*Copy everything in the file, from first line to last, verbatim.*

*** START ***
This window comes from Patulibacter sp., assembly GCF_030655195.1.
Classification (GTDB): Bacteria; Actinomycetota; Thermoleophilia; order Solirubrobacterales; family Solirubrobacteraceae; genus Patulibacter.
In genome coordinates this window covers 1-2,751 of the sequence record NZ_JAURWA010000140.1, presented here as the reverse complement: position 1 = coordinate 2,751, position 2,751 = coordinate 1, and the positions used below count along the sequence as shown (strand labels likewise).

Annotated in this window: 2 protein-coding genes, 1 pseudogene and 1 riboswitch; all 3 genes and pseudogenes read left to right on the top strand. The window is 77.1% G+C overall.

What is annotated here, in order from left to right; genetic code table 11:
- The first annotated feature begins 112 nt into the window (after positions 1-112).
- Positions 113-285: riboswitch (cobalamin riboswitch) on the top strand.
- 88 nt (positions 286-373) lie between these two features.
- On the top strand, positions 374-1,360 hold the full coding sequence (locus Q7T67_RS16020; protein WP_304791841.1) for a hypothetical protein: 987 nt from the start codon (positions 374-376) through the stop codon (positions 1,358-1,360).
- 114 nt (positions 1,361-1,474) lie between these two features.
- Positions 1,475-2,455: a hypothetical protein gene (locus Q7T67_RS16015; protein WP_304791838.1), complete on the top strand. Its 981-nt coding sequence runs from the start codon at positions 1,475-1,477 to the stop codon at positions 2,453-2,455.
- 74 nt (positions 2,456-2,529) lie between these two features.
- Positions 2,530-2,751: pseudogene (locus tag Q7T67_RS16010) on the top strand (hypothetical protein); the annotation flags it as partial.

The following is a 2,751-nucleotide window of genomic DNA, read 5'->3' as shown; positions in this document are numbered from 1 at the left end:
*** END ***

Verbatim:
This window comes from Patulibacter sp., assembly GCF_030655195.1.
Classification (GTDB): Bacteria; Actinomycetota; Thermoleophilia; order Solirubrobacterales; family Solirubrobacteraceae; genus Patulibacter.
In genome coordinates this window covers 1-2,751 of the sequence record NZ_JAURWA010000140.1, presented here as the reverse complement: position 1 = coordinate 2,751, position 2,751 = coordinate 1, and the positions used below count along the sequence as shown (strand labels likewise).

Annotated in this window: 2 protein-coding genes, 1 pseudogene and 1 riboswitch; all 3 genes and pseudogenes read left to right on the top strand. The window is 77.1% G+C overall.

What is annotated here, in order from left to right; genetic code table 11:
- The first annotated feature begins 112 nt into the window (after positions 1-112).
- Positions 113-285: riboswitch (cobalamin riboswitch) on the top strand.
- 88 nt (positions 286-373) lie between these two features.
- On the top strand, positions 374-1,360 hold the full coding sequence (locus Q7T67_RS16020; protein WP_304791841.1) for a hypothetical protein: 987 nt from the start codon (positions 374-376) through the stop codon (positions 1,358-1,360).
- 114 nt (positions 1,361-1,474) lie between these two features.
- Positions 1,475-2,455: a hypothetical protein gene (locus Q7T67_RS16015; protein WP_304791838.1), complete on the top strand. Its 981-nt coding sequence runs from the start codon at positions 1,475-1,477 to the stop codon at positions 2,453-2,455.
- 74 nt (positions 2,456-2,529) lie between these two features.
- Positions 2,530-2,751: pseudogene (locus tag Q7T67_RS16010) on the top strand (hypothetical protein); the annotation flags it as partial.

The following is a 2,751-nucleotide window of genomic DNA, read 5'->3' as shown; positions in this document are numbered from 1 at the left end: